The leadership of a council which has repeatedly been challenged over its stance towards open democracy has rejected criticism after staging a meeting of its top committee 55 miles from its headquarters to showcase its decision-making in action which no members of the public attended.
North Yorkshire Council’s executive meeting at Selby Civic Centre lasted less than ten minutes before the Tory-led authority’s leader Councillor Carl Les closed proceedings to the public to discuss the confidential terms of a deal to sell four hectares of land at Gatherley Road, Brompton on Swale, near Richmond.
Following a furore over Scarborough council’s confidential deal over the Alpamare water park in 2013, which could cost its successor North Yorkshire Council £8m, opposition councillors said the meeting should have been better advertised and more transparent.
Coun Les told the meeting it was intended to hold more executive meetings away from County Hall in Northallerton and while two Selby-specific items had been moved from the meeting’s agenda, it was “felt it was still important to come on our peripatetic journey”.
Introducing the first item on the agenda, the authority’s council tax reduction scheme for the coming year to help residents on low incomes and the most vulnerable residents, the authority’s finance boss, Councillor Gareth Dadd, told the meeting it was proposed to make no changes.
He said by putting an extra £1m into last year’s scheme, raised through charges to owners of empty properties, the authority had seen a ten per cent drop in the volume of council tax arrears notices being issued.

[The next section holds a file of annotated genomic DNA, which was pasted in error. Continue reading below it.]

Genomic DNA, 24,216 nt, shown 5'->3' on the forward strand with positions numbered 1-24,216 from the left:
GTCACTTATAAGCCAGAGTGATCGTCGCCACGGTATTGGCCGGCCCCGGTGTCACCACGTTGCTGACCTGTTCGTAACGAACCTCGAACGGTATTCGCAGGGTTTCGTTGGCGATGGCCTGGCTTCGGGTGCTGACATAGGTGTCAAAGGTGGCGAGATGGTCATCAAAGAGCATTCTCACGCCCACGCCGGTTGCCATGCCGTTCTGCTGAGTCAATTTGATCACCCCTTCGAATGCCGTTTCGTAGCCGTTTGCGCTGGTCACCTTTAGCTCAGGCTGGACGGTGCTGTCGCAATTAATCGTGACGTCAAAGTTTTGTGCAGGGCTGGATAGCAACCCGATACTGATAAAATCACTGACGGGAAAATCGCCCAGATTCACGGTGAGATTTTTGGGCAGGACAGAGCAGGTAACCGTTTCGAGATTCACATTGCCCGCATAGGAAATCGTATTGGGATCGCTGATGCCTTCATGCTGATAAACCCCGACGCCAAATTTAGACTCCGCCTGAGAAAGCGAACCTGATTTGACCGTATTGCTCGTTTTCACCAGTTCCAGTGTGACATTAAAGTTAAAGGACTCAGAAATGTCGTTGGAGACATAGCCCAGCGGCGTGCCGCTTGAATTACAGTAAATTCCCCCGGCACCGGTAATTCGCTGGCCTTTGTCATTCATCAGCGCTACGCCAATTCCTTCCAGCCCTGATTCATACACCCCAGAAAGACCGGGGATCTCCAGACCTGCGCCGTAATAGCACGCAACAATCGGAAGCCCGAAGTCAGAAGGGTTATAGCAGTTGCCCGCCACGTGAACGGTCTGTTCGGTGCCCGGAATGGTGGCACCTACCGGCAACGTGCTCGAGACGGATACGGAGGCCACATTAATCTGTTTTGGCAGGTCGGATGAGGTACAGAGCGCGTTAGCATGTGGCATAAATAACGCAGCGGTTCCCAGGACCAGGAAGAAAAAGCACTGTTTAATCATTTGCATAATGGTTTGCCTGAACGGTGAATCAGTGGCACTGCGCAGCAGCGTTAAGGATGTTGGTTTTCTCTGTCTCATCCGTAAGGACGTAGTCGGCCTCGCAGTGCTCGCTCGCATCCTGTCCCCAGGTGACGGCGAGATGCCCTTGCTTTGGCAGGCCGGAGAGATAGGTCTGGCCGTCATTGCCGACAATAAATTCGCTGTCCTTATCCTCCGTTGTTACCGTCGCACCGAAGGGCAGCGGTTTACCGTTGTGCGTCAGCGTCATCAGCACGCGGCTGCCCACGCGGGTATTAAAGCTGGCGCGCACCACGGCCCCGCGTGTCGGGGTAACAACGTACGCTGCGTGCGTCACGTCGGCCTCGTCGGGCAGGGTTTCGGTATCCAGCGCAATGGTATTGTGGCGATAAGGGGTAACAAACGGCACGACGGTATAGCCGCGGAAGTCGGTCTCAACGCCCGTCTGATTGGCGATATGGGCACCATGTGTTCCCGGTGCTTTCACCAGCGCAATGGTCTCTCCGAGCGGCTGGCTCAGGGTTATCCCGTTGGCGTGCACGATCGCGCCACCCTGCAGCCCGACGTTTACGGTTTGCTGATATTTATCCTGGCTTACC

The meeting heard the second agenda item, regarding the policy over severance pay for senior managers, was “a tidying up exercise”, before Coun Les briefly spoke about proposals to increase councillors’ allowances by £1,500, from £15,500 to £17,000 a year.
The executive, which guides and makes decisions over how more than £630m of public money is spent on services annually, agreed the proposed pay rise, which has been recommended by an independent panel, would be decided by all elected members at a full authority meeting later this month.
After rubber-stamping Department of Education childcare funding, the meeting, which had seen several senior Northallerton-based council officers travel to Selby specifically for the meeting, was closed to the public just nine minutes and 40 seconds after it was opened.
Following the meeting, opposition councillors questioned how the meeting had been advertised, with Selby councillor and Labour group leader Steve Shaw Wright stating even the town council had been unaware of the meeting.
Liberal Democrat group leader Councillor Bryn Griffiths said having no members of the public attending was “very disappointing” given the resources used staging the meeting in Selby.
Richmond councillor Stuart Parsons, leader of the council’s Independent group, questioned whether the meeting had displayed democracy in action and if there could have been more transparency over the land deal.
He said: “Why is it top secret? There are commercial issues attached to it, but you can write a report without referring to named businesses, so at least the public know what is likely to happen to their property and what the risks are.”
Responding to the concerns, Coun Les said the meeting had been advertised to members and the session in private had only involved the confidential terms of the deal.
He said: “I would have preferred to do it openly but with commercial matters you can’t.
“We are doing the right thing moving the executive meeting around the county. We will be doing one at least every two months to make sure we get round all the six previous areas in a calendar year.”